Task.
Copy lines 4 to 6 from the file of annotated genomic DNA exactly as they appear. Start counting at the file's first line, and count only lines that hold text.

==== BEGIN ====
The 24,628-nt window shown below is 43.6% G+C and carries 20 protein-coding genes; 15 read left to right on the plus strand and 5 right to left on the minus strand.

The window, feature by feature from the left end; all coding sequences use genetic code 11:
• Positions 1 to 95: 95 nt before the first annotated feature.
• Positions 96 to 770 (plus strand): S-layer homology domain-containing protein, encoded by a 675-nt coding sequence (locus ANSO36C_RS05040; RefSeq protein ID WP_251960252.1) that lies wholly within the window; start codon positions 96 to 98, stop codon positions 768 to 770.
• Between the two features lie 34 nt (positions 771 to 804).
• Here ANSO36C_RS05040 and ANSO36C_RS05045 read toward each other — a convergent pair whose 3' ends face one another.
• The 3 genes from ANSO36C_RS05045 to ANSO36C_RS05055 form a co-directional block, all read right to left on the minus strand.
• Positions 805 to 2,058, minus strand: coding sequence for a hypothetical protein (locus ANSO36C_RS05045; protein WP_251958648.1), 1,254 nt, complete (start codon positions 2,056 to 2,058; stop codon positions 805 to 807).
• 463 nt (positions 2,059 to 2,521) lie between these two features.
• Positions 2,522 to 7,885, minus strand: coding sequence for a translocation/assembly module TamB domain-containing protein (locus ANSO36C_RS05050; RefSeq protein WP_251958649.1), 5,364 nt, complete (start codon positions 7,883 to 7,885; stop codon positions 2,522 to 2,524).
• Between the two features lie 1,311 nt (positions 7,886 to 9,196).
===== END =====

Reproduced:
• Positions 96 to 770 (plus strand): S-layer homology domain-containing protein, encoded by a 675-nt coding sequence (locus ANSO36C_RS05040; RefSeq protein ID WP_251960252.1) that lies wholly within the window; start codon positions 96 to 98, stop codon positions 768 to 770.
• Between the two features lie 34 nt (positions 771 to 804).
• Here ANSO36C_RS05040 and ANSO36C_RS05045 read toward each other — a convergent pair whose 3' ends face one another.